Glass Onion is the second in an apparent trilogy of mystery movies centering on the Daniel Craig character, Benoit Blanc.  I loved the first one, Knives Out, gave it 4* and called in “just perfect entertainment”.  What I loved about the film and couldn’t quite understand out how Johnson had managed to do it, was that the murder is explained very early in the film and so the bulk of the movie is figuring out how we got there, through a labyrinth of plot and character twists and turns.  The setting and the characters seemed to come straight out of a Sherlock Holmes story or maybe even the Clue game.

Glass Onion preserves the Byzantine structure and, in some ways, amplifies it.  Johnson has structured the film almost exactly like a musical Fugue (and, indeed, quotes Bach’s Fugue in G Minor, at least twice).  Intriguingly, the second “round” in Johnson’s fugue begins at exactly the halfway point (1:10) in the movie.

As you peer into the Glass Onion, be aware of all the distractions that Johnson adds to complicate your journey.  In addition to one where Yo Yo Ma, the acclaimed cellist, explains what a Fugue is, there are also cameo appearances from Jackie Hoffman, Ethan Hawke, Hugh Grant, Natasha Lyonne, Serena Williams, Joseph Gordon-Levitt, and the last screen appearances from the legends Angela Lansbury and Stephen Sondheim.  Some of what they tell you is significant; some is not; and it is your job to figure it out.  There is also a great character called Derol who will really throw your thinking for a loop.

Much has already been said about the cast of characters – those charged with figuring out the mystery.  What is terrific about the movie is how balanced they are, none of them really monopolizing the screen.  Duke (Dave Bautista) is a macho YouTuber, accompanied by his young lover Whiskey (Madelyn Cline).  Claire (Kathryn Hahn)  is a governor of some unknown state, and Lionel (Leslie Odom Jr.) is a high tech guru. Birdie Jay (Kate Hudson) is a “social influencer” who is saved from her many on-line gaffes by her able assistant, Peg (Jessica Henwick).  These six people have been invited to the private island of billionaire high-tech businessman Miles Bron (Edward Norton) to spend the weekend and play a game to solve his own, faked, murder.  As has been noted by others, the ensemble acting of this cast is terrific and it is so obvious that these people, like the cast in Knives Out, had a great time.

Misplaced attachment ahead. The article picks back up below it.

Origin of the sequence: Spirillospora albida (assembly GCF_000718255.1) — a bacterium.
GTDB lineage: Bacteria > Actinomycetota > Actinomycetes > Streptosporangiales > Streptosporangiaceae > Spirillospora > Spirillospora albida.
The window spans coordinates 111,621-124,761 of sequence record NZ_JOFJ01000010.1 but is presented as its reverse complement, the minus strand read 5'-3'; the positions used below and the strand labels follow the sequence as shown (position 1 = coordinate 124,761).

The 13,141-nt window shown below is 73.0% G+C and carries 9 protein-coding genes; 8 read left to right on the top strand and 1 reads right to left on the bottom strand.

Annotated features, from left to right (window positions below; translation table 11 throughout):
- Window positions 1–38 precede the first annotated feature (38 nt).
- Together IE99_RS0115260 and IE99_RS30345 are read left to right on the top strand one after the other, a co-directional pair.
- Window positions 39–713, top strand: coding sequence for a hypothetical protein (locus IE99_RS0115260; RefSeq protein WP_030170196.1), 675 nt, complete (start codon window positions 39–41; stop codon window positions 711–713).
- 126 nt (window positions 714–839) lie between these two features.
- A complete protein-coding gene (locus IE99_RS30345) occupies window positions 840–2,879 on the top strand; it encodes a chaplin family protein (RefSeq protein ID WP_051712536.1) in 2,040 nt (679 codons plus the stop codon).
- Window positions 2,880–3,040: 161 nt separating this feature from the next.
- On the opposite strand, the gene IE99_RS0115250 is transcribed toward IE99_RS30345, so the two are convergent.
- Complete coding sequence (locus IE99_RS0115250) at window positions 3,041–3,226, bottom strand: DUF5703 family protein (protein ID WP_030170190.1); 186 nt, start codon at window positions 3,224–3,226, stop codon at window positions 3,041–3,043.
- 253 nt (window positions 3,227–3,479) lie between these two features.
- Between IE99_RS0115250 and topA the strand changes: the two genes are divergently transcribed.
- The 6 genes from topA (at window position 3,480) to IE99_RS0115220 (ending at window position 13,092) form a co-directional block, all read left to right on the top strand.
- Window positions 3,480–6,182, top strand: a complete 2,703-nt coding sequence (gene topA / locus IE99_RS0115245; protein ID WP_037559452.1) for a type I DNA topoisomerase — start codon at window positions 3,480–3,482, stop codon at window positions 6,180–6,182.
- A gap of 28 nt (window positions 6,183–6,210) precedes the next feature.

But this is a very different group of characters than in the first film.  In Knives Out, the suspects were all family members (except for one) and the film really mimicked a clue game.  In Glass Onion, these characters aren’t members of an old rich family.  Instead they are part of contemporary America’s nouveau riche, built on the whims and fantasies of high-tech fads and social media algorithms.  And it will become, almost painfully, clear how different are their bonds.  

The two additional people there to expose the onion layers are, of course, Benoit Blanc (Daniel Craig) the uninvited real-life detective, and Andi  Brand (Janelle Monae) who has a rather unique relationship to everyone else in the movie.  Monae is to this film what Ana de Armas was to Knives Out – much more than just arm candy.  These women provide the basic backbone to not just the mystery, but also its unraveling.  Monae is the driving force in this film so hang on to your hat.  You are in for a ride.

Enjoy this movie, every much as you did Knives Out and recognize the value of a great script.  Simply terrific fun. (4*)

Glass Onion